Sunday the Eighth

“But seek first the kingdom of God (τὴν βασιλείαν [τοῦ θεοῦ], ten basileia tou Theou) and his righteousness, and all these things will be given you besides (Matthew 6:33).”
     What is the Kingdom of God? Where is the Kingdom of God? Who is the Kingdom of God? The list of questions can continue into eternity, not to mention the scholarly opining attempting a clear definition. Additional confusion clouds matters when reference is made to the “Kingdom of Heaven,” a phrase often found in the Matthean Gospel perhaps due to respect for the Divine Name among the original Jewish-Christian audience.
     The Greek word βασιλεία (basileia) is not so much about a temporal place as it is about a way of living. As used in the Greco-Roman world of Jesus’ day, βασιλεία conveyed an active experience of ruling. People, especially those living in Roman occupied territories KNEW exactly what a βασιλεία was all about. The Roman Kingdom was about exacting tax and lording authority over all, especially the poor and the marginalized. It is for this reason that Jesus’ proclaiming of the Father’s βασιλεία is so revolutionary. Abusive power, whether wielded by some civil authorities of Rome or some religious authorities of Jerusalem, had now met its match and more: its Conqueror.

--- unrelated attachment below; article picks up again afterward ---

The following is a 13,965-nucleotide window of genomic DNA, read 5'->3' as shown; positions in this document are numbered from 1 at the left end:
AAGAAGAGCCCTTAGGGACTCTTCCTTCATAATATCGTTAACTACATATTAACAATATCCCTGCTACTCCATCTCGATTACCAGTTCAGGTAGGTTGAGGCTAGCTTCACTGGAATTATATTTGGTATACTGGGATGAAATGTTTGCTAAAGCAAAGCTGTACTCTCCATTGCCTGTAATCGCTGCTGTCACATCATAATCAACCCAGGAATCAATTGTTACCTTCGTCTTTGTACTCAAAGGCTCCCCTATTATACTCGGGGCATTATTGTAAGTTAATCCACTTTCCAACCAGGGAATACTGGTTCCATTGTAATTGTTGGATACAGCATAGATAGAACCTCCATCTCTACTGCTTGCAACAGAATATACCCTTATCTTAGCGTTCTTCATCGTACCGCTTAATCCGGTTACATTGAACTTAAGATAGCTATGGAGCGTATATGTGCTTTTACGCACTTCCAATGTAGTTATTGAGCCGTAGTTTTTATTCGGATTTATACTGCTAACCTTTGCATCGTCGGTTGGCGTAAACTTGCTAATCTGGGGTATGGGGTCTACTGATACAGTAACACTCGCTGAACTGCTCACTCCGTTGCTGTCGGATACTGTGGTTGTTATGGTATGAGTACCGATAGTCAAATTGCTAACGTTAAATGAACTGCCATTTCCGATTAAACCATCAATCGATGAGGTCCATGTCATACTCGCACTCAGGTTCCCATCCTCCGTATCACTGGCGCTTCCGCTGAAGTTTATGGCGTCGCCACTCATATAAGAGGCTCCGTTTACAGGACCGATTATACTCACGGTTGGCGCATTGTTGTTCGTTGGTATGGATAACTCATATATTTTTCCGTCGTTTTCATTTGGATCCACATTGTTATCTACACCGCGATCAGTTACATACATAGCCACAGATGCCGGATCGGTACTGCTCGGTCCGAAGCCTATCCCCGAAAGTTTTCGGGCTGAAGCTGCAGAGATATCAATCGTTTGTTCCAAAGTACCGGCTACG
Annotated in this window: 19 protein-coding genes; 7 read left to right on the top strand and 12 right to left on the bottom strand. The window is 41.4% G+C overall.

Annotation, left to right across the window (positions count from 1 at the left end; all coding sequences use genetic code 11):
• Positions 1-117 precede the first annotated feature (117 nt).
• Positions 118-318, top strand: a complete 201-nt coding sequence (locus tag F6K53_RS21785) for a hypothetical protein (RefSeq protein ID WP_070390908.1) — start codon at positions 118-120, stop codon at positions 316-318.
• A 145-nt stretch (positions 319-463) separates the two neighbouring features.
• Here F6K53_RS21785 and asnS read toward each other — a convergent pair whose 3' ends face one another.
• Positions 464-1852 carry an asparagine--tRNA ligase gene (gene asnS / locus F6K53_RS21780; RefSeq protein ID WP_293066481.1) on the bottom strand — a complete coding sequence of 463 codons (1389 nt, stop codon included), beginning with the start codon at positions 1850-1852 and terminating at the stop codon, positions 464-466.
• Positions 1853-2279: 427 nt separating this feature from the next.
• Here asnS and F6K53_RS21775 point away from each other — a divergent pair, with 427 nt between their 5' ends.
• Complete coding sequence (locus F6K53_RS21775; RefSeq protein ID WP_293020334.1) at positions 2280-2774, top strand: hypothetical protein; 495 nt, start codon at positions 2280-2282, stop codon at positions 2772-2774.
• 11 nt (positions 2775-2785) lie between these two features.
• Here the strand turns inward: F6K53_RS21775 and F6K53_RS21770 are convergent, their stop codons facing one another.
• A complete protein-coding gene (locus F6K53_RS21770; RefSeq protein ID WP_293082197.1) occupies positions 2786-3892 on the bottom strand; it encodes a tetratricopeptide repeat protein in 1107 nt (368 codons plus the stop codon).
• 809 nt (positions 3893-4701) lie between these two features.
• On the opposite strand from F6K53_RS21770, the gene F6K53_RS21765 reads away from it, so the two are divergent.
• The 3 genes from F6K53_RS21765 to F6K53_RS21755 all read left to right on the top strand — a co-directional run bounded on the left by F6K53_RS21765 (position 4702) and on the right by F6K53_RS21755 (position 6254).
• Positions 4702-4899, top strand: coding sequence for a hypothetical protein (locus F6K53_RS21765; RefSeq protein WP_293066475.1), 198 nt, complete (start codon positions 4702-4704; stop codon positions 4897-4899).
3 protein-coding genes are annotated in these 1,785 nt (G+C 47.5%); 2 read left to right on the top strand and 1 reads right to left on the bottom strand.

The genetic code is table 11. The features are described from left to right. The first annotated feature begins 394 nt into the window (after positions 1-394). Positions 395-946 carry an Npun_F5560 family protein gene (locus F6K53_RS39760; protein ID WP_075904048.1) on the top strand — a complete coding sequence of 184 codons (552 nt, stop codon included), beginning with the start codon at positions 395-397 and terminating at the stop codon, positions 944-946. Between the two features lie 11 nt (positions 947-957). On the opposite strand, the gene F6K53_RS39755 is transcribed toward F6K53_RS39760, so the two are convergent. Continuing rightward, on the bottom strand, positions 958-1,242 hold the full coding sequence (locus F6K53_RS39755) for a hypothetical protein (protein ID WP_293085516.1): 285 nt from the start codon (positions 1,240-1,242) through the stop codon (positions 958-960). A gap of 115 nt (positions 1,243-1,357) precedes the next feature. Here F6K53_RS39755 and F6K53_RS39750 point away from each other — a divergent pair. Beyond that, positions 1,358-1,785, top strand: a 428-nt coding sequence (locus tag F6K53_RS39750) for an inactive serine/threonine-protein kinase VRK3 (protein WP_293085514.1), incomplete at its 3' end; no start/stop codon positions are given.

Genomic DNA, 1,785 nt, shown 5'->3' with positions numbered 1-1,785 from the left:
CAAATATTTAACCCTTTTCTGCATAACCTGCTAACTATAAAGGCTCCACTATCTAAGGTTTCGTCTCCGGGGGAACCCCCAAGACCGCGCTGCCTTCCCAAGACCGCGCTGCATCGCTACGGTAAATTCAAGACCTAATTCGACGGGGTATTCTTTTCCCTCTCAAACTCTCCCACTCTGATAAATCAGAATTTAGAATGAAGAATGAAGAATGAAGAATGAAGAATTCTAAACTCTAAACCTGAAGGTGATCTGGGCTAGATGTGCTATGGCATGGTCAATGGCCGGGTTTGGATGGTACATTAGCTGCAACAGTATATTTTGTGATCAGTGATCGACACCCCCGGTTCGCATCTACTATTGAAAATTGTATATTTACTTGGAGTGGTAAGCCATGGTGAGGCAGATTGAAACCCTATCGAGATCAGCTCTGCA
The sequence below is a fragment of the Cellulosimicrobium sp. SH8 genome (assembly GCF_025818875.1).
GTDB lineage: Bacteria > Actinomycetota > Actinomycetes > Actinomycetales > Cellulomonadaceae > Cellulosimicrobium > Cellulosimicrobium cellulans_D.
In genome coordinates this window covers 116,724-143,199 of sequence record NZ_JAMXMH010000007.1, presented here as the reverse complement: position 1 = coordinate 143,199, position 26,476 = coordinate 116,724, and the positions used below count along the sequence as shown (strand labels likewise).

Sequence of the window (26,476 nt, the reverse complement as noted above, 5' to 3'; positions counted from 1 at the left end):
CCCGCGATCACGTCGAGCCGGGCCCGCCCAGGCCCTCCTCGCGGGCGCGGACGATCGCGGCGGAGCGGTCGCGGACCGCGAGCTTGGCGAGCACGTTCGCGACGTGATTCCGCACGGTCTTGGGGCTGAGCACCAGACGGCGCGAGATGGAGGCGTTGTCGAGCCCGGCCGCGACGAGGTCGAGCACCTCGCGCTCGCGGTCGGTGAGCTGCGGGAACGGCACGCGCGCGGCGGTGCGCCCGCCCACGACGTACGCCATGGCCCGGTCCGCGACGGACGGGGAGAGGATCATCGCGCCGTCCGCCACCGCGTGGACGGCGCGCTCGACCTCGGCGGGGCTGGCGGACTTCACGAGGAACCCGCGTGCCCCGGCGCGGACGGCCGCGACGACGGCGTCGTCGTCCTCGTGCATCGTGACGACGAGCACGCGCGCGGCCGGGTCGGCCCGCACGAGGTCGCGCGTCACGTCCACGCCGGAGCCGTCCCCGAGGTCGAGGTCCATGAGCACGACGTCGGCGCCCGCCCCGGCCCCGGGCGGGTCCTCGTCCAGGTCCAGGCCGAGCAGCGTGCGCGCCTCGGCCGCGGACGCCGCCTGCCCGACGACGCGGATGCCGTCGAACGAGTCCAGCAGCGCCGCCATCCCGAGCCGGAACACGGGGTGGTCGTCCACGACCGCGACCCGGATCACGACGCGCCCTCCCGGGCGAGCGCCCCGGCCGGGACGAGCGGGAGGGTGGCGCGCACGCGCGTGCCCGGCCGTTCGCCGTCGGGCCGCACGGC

Thus Jesus’ command to “seek first the Kingdom of God” is not about packing up and moving, it is about embracing a new way of living. It is a way of living that asks each to examine closely how power is used, especially in regard to other people - AND - most especially in regard to the poor and marginalized of society. 

Employing some of Jesus’ practical advice in His last discourse in the Gospel according to Matthew [(25:31-45) also known as the “Corporal Works of Mercy”] is a marvelous starting point for experiencing the βασιλεία as a way of living.

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